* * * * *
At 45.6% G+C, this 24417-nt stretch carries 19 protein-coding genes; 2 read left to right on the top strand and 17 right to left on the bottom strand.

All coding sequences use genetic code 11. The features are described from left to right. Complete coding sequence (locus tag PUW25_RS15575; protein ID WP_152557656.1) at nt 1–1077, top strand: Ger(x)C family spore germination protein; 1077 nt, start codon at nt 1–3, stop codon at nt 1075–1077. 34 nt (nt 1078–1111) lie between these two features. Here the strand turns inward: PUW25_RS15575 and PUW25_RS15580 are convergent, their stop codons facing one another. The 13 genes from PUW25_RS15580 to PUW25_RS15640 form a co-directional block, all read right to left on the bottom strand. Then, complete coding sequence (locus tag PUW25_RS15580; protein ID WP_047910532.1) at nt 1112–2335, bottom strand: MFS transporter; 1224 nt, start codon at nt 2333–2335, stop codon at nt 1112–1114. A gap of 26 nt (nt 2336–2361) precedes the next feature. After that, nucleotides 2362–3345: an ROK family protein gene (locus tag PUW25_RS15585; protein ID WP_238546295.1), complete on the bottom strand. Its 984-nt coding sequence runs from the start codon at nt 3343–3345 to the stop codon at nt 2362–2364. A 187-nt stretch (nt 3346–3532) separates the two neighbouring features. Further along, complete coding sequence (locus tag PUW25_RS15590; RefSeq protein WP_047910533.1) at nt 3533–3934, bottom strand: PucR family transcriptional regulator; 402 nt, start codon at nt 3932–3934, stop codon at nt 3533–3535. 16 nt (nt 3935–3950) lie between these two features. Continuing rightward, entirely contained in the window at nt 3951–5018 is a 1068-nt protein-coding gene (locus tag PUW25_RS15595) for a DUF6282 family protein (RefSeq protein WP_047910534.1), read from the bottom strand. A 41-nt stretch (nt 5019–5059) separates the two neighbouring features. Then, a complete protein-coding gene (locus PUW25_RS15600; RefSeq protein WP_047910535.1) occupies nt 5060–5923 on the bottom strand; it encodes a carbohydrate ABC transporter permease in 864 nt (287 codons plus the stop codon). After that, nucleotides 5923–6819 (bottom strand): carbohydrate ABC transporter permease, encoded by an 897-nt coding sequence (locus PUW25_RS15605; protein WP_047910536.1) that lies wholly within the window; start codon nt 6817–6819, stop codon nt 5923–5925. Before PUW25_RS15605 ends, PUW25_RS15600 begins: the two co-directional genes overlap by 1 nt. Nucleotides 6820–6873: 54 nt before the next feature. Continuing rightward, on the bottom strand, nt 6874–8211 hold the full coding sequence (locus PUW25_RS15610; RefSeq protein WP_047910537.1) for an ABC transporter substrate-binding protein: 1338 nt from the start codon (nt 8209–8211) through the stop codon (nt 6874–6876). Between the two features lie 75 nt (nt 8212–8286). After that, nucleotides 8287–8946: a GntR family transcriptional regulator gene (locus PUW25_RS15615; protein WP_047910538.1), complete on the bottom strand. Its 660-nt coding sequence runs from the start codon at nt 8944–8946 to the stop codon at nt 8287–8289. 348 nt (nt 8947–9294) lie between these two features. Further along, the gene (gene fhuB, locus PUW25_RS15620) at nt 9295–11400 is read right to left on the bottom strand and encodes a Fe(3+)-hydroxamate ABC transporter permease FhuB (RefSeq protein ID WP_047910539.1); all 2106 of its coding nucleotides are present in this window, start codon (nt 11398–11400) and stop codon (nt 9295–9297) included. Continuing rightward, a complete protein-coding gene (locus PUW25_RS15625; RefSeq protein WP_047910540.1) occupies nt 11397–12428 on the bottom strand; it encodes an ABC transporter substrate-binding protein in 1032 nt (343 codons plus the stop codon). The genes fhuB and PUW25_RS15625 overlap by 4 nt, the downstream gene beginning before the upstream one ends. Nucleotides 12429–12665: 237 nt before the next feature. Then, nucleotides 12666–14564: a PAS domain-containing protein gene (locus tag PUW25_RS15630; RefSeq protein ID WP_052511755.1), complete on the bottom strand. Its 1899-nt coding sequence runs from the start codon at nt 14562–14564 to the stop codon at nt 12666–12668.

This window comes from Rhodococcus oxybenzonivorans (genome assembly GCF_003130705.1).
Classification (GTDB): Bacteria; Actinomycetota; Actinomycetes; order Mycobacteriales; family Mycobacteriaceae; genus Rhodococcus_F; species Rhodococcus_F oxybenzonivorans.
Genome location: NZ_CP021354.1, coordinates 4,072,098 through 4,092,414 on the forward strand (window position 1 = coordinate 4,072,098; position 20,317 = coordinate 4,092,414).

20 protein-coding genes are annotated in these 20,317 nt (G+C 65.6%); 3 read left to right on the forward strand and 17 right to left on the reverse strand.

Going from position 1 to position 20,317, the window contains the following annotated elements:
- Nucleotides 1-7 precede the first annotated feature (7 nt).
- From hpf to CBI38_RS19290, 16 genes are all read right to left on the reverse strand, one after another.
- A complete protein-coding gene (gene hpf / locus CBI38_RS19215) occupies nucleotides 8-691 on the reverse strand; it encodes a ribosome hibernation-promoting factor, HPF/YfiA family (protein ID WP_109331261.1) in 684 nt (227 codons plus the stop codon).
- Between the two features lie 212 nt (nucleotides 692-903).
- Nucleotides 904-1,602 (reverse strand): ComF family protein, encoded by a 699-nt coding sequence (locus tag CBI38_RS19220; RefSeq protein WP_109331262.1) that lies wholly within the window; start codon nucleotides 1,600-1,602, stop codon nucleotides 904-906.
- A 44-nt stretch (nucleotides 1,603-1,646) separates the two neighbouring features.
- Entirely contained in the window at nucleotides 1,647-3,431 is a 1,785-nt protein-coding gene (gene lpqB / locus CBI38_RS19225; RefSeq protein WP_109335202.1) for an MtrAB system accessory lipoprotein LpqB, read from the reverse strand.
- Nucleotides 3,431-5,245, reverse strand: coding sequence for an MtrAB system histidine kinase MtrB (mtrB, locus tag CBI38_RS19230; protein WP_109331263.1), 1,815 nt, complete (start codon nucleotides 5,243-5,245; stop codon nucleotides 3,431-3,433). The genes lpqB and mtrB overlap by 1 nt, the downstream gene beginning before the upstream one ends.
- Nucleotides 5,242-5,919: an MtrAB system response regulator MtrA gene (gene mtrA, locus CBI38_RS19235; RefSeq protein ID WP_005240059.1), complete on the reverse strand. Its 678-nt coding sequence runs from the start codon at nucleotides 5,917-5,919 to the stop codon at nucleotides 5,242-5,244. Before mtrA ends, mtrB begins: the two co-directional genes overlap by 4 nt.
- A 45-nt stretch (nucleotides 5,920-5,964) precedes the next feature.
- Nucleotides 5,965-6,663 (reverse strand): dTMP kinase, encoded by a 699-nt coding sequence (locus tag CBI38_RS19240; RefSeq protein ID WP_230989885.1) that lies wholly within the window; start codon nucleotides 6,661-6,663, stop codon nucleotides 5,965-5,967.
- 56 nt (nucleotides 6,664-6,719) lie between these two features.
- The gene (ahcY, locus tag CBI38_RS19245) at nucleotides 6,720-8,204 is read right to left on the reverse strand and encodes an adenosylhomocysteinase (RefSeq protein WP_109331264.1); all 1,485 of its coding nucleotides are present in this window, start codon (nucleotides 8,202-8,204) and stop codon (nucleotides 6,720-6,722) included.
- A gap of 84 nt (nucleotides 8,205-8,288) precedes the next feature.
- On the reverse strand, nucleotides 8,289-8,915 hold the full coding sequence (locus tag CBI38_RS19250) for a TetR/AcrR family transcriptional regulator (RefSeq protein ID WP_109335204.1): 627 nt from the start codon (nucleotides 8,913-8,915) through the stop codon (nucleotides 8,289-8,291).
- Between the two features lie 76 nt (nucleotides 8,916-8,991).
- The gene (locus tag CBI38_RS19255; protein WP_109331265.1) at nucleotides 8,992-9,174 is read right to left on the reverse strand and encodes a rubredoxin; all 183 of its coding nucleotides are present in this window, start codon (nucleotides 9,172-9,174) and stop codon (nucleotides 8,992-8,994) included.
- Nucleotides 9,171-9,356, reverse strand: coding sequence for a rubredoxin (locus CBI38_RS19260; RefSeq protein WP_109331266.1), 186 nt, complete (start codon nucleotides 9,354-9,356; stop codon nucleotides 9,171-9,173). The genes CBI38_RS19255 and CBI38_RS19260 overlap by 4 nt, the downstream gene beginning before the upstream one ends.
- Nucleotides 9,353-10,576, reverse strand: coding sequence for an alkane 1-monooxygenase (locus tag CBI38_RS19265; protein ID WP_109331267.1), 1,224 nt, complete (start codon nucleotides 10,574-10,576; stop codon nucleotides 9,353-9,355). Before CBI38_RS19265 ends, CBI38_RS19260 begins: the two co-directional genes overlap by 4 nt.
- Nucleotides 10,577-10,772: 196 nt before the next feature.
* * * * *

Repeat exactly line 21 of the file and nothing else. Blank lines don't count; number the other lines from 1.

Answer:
- A gap of 84 nt (nucleotides 8,205-8,288) precedes the next feature.